“I believe there is a link, which needs to be confirmed in large, high-quality studies,” Navi wrote. “I suspect the association is driven by multiple factors. First, infections and inflammation increase the risk of stroke. COVID-19 is an infection that produces a strong inflammatory reaction from the body. Second, COVID-19 seems to trigger cardiac events: heart attack, dangerous heart rhythms, etc. All of these factors can lead to a stroke. Third, COVID-19 causes a severe critical illness, which can lead to multi-organ failure, including kidney failure. Being critically ill and having multiple organs fail can place patients at a higher risk for stroke. The last potential explanation is how COVID-19 affects the body’s clotting system. It seems to promote clot formation, as evidenced by laboratory studies, but we don’t know exactly how.”

Daigle’s family has not responded to an interview request through the Medical Examiner’s Office.

A background check shows Daigle had never been convicted of a crime in Maine. He was arrested in June and charged with unlawful trafficking of scheduled drugs. A judge set his bail at $2,500 cash.

Defense attorney Nathan Hitchcock, who represented Daigle at the time of his death, has described him as “an honest, caring man.”

“During a pandemic, the stakes are literally life and death,” Hitchcock said. “Jason Daigle lost his opportunity at a second shot in life.”

Sway, from the ACLU of Maine, described “a series of failures.”

“The medical examiner’s report appears to show that Mr. Daigle had COVID when he died,” she said in an email. “Whether or not COVID was the ultimate cause of death, Mr. Daigle should not have been exposed to it. More tragically, Mr. Daigle should not have died in jail, alone and far from the people who cared about him.

“A series of failures resulted in this tragic circumstance. The first failure: a criminal legal system that continues discredited policies from the war on drugs. The second failure: the District Attorney’s decision to charge Mr. Daigle and set unaffordable bail, keeping him locked up during a highly contagious and deadly pandemic. The final failure: a sheriff’s office that did not implement basic COVID precautions in the York County jail. The sheriff needlessly exposed staff and people in his custody to a deadly disease.”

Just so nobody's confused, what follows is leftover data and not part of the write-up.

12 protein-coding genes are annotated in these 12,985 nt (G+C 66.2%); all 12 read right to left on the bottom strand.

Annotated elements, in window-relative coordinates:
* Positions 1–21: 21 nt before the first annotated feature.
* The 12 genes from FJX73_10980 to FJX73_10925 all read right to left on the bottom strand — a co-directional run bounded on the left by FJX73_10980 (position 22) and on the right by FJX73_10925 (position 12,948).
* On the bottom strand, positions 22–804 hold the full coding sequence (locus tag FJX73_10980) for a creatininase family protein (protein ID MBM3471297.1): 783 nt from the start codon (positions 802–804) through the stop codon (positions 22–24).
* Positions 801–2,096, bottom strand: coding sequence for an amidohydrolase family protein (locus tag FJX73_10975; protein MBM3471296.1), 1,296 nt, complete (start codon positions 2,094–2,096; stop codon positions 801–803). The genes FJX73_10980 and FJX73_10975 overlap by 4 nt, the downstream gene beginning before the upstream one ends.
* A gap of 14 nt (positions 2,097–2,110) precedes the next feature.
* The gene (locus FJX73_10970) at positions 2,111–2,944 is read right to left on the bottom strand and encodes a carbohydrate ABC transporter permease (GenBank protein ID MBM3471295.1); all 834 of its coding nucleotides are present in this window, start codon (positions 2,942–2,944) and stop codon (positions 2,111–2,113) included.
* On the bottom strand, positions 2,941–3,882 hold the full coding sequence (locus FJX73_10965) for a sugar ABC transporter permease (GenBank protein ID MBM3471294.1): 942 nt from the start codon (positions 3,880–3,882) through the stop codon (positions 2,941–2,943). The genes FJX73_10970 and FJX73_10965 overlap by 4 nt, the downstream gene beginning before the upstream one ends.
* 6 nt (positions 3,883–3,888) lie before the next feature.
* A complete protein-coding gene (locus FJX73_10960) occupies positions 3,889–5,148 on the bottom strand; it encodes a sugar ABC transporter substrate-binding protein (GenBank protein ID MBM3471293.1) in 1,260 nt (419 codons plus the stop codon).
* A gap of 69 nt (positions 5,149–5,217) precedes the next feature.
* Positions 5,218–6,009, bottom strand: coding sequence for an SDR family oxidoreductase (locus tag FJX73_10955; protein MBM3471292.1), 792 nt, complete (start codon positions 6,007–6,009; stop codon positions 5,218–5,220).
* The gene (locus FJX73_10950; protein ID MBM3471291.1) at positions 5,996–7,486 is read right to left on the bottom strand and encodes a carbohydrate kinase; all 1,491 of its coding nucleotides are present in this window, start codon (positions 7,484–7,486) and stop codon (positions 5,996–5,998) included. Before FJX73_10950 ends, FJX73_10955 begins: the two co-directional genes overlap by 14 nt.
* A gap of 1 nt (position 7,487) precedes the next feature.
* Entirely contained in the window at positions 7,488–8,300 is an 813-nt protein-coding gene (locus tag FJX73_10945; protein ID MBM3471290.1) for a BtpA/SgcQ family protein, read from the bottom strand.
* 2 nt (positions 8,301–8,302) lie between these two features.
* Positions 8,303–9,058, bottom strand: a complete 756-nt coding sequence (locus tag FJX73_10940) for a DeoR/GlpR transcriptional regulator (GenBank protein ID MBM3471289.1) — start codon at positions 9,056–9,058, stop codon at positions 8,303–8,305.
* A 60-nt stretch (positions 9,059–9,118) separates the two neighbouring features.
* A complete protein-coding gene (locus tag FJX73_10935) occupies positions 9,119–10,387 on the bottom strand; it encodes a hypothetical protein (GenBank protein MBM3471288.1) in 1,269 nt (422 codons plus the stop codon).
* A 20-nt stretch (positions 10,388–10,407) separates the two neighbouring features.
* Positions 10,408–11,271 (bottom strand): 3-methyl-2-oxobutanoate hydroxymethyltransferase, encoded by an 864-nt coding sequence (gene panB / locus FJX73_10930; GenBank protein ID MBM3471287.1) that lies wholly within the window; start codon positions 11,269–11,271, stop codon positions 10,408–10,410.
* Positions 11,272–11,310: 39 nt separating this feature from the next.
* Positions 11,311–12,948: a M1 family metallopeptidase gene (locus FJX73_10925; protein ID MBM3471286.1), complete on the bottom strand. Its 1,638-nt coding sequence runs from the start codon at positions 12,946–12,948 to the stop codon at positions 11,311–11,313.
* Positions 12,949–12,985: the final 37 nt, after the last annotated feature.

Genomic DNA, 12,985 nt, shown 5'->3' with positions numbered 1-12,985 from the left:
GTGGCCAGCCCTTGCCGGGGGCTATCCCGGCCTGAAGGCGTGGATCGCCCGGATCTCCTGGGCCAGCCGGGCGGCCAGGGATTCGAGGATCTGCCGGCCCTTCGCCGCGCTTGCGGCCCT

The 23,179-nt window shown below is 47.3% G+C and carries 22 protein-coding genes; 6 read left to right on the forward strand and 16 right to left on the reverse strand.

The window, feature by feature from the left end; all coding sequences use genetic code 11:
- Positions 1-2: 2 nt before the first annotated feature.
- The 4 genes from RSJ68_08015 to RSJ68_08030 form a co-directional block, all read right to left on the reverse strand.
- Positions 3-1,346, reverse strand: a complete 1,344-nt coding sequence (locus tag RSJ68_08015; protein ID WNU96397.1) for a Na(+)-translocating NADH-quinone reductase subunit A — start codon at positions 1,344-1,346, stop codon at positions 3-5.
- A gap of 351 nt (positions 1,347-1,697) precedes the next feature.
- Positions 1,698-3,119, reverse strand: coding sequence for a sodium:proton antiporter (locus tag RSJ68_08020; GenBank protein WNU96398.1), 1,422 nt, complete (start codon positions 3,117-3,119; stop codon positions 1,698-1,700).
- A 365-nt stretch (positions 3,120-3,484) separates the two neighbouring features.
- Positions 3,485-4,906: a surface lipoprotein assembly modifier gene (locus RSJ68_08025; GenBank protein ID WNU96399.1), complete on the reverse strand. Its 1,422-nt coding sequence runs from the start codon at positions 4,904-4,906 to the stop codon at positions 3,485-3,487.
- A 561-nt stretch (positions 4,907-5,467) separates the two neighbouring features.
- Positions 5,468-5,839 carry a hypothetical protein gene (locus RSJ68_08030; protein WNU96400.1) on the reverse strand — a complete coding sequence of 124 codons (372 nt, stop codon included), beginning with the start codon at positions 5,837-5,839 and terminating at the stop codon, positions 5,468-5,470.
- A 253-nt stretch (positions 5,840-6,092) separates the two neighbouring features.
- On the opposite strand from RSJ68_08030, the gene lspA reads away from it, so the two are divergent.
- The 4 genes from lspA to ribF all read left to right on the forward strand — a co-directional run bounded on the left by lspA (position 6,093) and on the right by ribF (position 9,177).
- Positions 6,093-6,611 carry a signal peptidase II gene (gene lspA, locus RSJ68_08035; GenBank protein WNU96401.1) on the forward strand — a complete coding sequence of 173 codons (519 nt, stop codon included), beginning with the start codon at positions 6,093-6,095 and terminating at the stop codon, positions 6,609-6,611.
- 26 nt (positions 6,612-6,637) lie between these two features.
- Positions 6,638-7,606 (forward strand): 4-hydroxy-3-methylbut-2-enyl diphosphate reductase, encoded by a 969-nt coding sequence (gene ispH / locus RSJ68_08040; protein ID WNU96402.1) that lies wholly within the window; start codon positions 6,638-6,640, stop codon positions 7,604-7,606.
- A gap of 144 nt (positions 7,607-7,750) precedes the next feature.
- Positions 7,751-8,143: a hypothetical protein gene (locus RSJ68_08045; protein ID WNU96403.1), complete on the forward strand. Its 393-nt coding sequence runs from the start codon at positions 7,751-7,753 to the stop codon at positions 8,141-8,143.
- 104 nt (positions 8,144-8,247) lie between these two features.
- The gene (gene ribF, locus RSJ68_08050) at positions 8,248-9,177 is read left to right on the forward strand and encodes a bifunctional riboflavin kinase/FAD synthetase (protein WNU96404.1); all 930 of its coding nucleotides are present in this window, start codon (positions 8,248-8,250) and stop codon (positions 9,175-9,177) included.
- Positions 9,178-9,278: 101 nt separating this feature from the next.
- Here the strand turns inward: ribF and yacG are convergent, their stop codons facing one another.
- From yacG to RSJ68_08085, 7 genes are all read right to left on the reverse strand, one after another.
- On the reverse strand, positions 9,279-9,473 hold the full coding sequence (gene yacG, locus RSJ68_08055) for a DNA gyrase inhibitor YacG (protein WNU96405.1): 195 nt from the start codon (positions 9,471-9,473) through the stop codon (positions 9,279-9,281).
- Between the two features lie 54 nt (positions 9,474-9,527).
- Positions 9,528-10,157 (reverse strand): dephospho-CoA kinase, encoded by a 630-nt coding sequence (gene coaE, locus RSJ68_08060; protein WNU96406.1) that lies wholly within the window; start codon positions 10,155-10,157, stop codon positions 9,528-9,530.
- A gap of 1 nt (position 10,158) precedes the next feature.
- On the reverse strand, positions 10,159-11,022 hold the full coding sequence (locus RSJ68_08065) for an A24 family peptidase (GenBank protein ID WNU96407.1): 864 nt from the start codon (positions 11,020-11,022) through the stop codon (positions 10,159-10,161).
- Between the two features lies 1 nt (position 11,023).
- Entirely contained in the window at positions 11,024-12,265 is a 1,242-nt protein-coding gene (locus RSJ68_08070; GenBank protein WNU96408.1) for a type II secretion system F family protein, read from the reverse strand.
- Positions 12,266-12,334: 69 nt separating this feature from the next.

The outbreak was among the largest single-site outbreaks so far in Maine and the largest by far at a correctional facility. A jail employee attended an Aug. 7 wedding in the Millinocket region that is now considered a superspreader event linked to more than 170 cases statewide.

By the time the first person in the jail tested positive for the virus two weeks later, nearly half of inmates and correctional officers were infected. The Maine CDC said the total number of cases associated with the jail outbreak was 87. That included 48 inmates, 19 people who work in the building and 20 household contacts of employees. Interviews and an email to jail staff showed that most inmates were not allowed to wear masks, and guards were discouraged from wearing them to avoid creating panic.

York County Manager Greg Zinser did not respond to an email or a message at his office Friday.

In a news release earlier in the day, Zinser announced that the Maine CDC had closed the outbreak at the jail, which means no new cases had been associated with the jail for 28 days. The county manager also said that no inmates are currently receiving medical treatment related to COVID-19, and all staff have returned to duty.

“Since the jail outbreak occurred in August, we have worked closely with our staff and the CDC to stop the spread of infection, doing everything possible to help inmates and members of our team who have been impacted to return to health,” Zinser said.

The county asked an outside attorney to conduct an inquiry into the outbreak but shared few details so far. The news release said that process is still ongoing. Zinser also said the jail is following best practices for personal protective equipment, social distancing and testing.

“We’re committed to doing everything we can to ensure all safety protocols are being followed and to prevent any future outbreaks,” York County Commissioner Michael Cote said in the news release.

Editor’s note: This story was updated at 10:25 a.m. on Oct. 24 to clarify that there have been instances when the Maine CDC has reclassified deaths as related to COVID-19 upon receiving new information, after those cases did not originally fit the criteria. An earlier version of the story said an agency spokesman did not answer a question about how the CDC counts COVID-19-related deaths when someone is beyond that recovery period.